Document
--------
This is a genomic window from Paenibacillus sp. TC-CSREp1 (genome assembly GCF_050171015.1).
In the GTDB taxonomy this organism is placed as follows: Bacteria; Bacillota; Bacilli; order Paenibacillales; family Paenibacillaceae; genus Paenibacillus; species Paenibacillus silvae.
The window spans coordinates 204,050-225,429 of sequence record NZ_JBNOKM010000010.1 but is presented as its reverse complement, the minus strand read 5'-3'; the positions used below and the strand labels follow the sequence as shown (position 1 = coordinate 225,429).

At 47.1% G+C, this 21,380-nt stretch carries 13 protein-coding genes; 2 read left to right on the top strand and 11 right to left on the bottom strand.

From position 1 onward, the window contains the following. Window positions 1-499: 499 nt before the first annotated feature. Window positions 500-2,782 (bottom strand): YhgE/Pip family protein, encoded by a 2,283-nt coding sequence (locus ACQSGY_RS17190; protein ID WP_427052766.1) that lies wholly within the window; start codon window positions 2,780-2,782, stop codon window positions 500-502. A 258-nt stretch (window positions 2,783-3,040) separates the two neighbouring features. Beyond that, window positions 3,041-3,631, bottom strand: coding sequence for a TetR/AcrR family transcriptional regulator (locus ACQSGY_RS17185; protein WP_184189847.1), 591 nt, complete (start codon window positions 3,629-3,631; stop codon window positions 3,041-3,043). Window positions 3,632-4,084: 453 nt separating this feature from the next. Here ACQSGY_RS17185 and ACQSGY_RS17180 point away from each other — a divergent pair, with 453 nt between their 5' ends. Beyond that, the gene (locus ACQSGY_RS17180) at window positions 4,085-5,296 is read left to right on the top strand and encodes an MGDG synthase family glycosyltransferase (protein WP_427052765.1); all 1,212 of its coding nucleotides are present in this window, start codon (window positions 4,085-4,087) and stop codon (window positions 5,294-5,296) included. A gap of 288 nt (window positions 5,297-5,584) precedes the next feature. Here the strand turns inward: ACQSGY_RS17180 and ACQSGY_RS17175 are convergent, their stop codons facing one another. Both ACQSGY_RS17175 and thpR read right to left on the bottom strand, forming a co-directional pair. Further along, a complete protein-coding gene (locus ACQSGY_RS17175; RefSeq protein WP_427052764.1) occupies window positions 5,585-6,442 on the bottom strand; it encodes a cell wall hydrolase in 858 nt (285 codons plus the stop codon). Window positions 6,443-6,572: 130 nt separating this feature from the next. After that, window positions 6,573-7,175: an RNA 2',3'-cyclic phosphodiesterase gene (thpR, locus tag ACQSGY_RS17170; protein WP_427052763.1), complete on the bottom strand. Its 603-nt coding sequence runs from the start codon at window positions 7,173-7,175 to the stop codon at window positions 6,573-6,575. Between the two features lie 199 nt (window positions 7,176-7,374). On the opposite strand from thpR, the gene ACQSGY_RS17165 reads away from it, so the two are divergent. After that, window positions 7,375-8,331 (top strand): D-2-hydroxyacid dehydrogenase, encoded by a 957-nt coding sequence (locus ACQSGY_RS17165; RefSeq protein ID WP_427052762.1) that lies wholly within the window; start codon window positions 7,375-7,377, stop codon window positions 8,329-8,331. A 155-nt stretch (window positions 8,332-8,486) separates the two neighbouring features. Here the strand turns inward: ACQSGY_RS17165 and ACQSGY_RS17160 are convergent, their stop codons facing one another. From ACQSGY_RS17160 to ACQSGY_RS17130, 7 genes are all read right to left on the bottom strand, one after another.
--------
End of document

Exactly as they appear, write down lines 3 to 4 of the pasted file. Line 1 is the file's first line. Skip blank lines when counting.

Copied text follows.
The window spans coordinates 204,050-225,429 of sequence record NZ_JBNOKM010000010.1 but is presented as its reverse complement, the minus strand read 5'-3'; the positions used below and the strand labels follow the sequence as shown (position 1 = coordinate 225,429).

At 47.1% G+C, this 21,380-nt stretch carries 13 protein-coding genes; 2 read left to right on the top strand and 11 right to left on the bottom strand.